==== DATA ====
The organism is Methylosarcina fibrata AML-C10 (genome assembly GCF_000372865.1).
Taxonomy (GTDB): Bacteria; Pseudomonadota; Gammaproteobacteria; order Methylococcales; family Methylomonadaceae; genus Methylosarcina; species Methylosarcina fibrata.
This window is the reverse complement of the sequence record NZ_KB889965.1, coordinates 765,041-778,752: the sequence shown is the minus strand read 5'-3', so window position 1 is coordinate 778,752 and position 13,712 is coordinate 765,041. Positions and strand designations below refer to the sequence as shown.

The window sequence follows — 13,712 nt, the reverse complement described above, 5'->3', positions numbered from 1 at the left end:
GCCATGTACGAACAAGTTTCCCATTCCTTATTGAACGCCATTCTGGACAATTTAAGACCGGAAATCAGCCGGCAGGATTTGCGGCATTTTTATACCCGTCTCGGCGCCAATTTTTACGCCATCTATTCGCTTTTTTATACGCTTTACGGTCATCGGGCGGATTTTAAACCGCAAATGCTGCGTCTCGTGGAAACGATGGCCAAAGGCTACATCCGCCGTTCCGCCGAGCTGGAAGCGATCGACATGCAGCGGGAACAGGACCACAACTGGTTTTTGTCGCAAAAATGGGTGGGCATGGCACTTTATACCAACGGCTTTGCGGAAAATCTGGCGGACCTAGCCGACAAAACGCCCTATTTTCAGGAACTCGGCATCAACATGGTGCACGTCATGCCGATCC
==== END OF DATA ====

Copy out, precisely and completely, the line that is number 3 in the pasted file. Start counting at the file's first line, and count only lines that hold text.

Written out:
This window is the reverse complement of the sequence record NZ_KB889965.1, coordinates 765,041-778,752: the sequence shown is the minus strand read 5'-3', so window position 1 is coordinate 778,752 and position 13,712 is coordinate 765,041. Positions and strand designations below refer to the sequence as shown.